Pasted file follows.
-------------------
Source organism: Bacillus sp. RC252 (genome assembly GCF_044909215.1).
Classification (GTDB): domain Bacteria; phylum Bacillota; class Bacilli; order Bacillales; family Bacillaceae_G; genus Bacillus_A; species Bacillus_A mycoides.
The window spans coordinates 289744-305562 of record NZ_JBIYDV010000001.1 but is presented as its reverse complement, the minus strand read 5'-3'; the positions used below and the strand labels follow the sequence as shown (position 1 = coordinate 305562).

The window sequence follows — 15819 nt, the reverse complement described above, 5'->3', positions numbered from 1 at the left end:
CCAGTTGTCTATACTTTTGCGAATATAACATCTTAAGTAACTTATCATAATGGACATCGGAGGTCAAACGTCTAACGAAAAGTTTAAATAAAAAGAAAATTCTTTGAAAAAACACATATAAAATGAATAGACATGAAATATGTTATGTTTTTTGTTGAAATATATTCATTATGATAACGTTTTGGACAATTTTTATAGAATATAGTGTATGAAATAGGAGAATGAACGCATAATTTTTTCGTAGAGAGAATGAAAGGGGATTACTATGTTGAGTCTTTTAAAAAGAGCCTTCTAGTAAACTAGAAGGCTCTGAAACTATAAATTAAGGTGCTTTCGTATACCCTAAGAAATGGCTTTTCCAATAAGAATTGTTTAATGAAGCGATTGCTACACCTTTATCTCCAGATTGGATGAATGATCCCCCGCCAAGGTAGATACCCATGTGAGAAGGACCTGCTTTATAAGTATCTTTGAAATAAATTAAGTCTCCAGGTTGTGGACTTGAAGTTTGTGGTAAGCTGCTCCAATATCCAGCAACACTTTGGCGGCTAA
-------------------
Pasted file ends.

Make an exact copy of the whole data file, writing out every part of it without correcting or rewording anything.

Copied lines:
Source organism: Bacillus sp. RC252 (genome assembly GCF_044909215.1).
Classification (GTDB): domain Bacteria; phylum Bacillota; class Bacilli; order Bacillales; family Bacillaceae_G; genus Bacillus_A; species Bacillus_A mycoides.
The window spans coordinates 289744-305562 of record NZ_JBIYDV010000001.1 but is presented as its reverse complement, the minus strand read 5'-3'; the positions used below and the strand labels follow the sequence as shown (position 1 = coordinate 305562).

The window sequence follows — 15819 nt, the reverse complement described above, 5'->3', positions numbered from 1 at the left end:
CCAGTTGTCTATACTTTTGCGAATATAACATCTTAAGTAACTTATCATAATGGACATCGGAGGTCAAACGTCTAACGAAAAGTTTAAATAAAAAGAAAATTCTTTGAAAAAACACATATAAAATGAATAGACATGAAATATGTTATGTTTTTTGTTGAAATATATTCATTATGATAACGTTTTGGACAATTTTTATAGAATATAGTGTATGAAATAGGAGAATGAACGCATAATTTTTTCGTAGAGAGAATGAAAGGGGATTACTATGTTGAGTCTTTTAAAAAGAGCCTTCTAGTAAACTAGAAGGCTCTGAAACTATAAATTAAGGTGCTTTCGTATACCCTAAGAAATGGCTTTTCCAATAAGAATTGTTTAATGAAGCGATTGCTACACCTTTATCTCCAGATTGGATGAATGATCCCCCGCCAAGGTAGATACCCATGTGAGAAGGACCTGCTTTATAAGTATCTTTGAAATAAATTAAGTCTCCAGGTTGTGGACTTGAAGTTTGTGGTAAGCTGCTCCAATATCCAGCAACACTTTGGCGGCTAA